While Sikorsky Aircraft’s parent company, United Technologies (UTC), reported improvement in its second-quarter earnings compared with last year, the helicopter manufacturer itself experienced a decrease of 3 percent in sales, a 24-percent decrease in operating profit and a drop in return on sales of 2.8 basis points. In a webcast today, Greg Hays, CFO of UTC, attributed the decreases partly to weak military aftermarket sales, which he said were down 25 percent, and the fact that sequestration is making it harder to process orders for spares.
The Argus Prism annual audit of safety management system (SMS) implementations has been released and reveals deficiencies in areas different from those of the 2011 results.
According to Argus, “The objective of this report is to highlight those recurring problem areas found in SMS implementation and execution.”
Bad weather, fewer patient transports and a higher percentage of uninsured patients combined to create a surprise loss during the first quarter at Air Methods, the largest air ambulance provider in the U.S. CEO Aaron Todd hinted that the downturn was just temporary.
The roller-coaster recovery continued for business aircraft flying activity last month in the U.S., managing a 0.6-percent year-over-year gain after sustaining a 1.3-percent loss in June, according to the latest TraqPak data from aviation services company Argus.
Part 91 flying still leads in operational category segment, posting a 3.9-percent increase last month versus a year ago. Meanwhile, Part 135 charter activity was down by 1.9 percent and fractional flying dropped by 6 percent last month, largely mirroring the segments’ results in June.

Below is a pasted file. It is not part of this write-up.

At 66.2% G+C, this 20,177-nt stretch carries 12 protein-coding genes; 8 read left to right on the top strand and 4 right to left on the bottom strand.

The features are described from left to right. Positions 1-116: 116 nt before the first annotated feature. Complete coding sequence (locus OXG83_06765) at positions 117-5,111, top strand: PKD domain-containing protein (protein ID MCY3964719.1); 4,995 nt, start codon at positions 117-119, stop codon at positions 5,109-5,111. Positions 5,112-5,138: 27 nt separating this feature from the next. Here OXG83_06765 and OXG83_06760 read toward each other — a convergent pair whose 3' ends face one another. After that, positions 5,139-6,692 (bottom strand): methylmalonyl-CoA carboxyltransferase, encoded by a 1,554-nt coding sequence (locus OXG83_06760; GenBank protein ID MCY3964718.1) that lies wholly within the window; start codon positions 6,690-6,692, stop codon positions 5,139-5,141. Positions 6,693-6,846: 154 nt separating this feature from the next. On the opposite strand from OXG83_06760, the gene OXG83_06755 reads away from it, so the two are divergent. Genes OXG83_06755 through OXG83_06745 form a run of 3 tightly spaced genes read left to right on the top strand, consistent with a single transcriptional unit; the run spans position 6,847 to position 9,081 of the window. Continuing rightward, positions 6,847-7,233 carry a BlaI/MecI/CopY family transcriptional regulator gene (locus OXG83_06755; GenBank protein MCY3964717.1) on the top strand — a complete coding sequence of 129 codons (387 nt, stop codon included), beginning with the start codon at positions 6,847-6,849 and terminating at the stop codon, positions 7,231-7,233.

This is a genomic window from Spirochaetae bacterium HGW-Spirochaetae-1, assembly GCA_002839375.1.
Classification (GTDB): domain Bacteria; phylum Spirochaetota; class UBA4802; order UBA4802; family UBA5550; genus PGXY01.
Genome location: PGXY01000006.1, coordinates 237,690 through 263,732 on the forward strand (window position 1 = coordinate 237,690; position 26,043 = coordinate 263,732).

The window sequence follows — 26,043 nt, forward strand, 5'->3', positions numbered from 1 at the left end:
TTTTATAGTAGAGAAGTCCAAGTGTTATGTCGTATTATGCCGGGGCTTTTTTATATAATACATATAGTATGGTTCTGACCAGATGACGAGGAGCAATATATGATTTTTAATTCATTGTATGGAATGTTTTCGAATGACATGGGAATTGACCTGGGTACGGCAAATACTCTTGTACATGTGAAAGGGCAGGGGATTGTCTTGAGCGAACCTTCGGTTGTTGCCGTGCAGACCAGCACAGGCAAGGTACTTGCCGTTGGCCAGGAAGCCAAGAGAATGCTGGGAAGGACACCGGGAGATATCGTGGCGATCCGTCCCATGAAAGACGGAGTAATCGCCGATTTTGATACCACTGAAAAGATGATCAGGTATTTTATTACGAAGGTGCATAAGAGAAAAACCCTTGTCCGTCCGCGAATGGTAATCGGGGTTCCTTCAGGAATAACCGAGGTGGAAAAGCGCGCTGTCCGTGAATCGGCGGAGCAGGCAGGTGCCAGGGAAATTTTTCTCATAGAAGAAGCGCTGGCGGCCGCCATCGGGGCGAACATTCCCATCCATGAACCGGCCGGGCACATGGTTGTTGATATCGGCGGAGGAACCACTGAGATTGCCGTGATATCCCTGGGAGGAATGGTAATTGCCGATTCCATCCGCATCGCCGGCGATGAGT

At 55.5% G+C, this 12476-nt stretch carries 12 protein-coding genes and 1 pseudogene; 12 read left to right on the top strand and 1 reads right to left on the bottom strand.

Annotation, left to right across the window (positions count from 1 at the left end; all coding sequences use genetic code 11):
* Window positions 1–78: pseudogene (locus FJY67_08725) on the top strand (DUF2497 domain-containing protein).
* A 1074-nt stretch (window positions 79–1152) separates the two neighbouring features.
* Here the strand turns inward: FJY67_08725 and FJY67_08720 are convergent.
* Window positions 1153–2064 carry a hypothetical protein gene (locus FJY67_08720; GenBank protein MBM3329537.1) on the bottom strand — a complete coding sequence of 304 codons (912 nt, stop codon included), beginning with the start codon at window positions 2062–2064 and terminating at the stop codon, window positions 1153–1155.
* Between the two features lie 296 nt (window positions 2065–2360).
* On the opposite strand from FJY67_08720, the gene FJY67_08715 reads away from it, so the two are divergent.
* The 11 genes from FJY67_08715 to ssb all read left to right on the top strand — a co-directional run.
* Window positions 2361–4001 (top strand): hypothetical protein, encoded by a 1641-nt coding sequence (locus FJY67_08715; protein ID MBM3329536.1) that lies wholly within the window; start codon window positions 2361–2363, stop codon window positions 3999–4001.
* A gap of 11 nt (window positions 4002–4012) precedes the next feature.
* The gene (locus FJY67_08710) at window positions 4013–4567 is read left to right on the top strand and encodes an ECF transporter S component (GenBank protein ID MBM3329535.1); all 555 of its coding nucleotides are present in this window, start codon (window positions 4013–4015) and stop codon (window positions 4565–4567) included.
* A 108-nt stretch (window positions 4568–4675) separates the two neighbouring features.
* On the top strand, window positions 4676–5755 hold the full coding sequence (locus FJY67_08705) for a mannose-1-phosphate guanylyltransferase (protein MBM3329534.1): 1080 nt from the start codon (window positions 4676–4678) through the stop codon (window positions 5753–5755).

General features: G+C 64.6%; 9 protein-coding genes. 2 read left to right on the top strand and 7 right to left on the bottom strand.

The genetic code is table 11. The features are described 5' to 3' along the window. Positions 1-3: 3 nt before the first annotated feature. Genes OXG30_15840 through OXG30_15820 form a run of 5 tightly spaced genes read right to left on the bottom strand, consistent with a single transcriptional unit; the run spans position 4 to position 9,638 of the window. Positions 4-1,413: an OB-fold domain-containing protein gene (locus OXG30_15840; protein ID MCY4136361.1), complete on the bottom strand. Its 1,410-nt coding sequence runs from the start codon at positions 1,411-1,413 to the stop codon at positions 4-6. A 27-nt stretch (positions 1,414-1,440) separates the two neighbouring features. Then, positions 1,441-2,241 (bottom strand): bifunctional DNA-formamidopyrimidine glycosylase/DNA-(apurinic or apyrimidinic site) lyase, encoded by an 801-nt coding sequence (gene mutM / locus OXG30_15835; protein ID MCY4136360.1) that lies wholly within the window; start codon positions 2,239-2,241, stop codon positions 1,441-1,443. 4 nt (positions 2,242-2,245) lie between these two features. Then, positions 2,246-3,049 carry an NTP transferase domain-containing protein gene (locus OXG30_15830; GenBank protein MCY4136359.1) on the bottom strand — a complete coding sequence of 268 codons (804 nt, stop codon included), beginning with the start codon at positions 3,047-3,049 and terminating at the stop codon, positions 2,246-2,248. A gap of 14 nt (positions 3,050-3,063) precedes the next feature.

Last week, JPMorgan economists lowered their global GDP growth forecast for the second half of this year by 0.5 percentage points, to 2.1 percent. “If it persists,” JPMorgan Equity Research said in its just-issued business jet monthly report, “the disappointing economic data should pressure new bizjet demand, further postponing a recovery in a market in which 2011 deliveries were still about 40 percent below the 2008 peak.”
While the number of business jet deliveries and overall industry billings continued to slide in the first quarter of 2012, there was a minor retrenchment for the turboprop segment, according to numbers released late last week by the U.S. General Aviation Manufacturers Association (GAMA). For the first quarter of the year, OEMs handed over 122 bizjets, a decrease from the 128 it delivered in same period last year, a decline of 4.7 percent, while the number of turboprops rose by two year-over-year, representing a better than 3-percent gain.
While the number of business jet deliveries and overall industry billings continued to slide in the first quarter of 2012, there was a minor retrenchment for the turboprop segment, according to numbers released by the General Aviation Manufacturers Association (GAMA).
“Positive distortion” caused by geopolitical and other factors inflated February 2012 traffic results reported by the International Air Transport Association (IATA), whose statistics showed an 8.6-percent improvement in passenger demand and a 5.2-percent rise in cargo demand compared with the same month last year.
Business aircraft flying activity in the U.S. returned to positive territory last month, with traffic rising 6.1 percent versus the year-ago period, according to TraqPak data released today by aviation services company Argus. As it has for much of the past year, Part 91 flying was solely responsible for the overall gain last month, with activity in this segment climbing a healthy 11.7 percent year over year.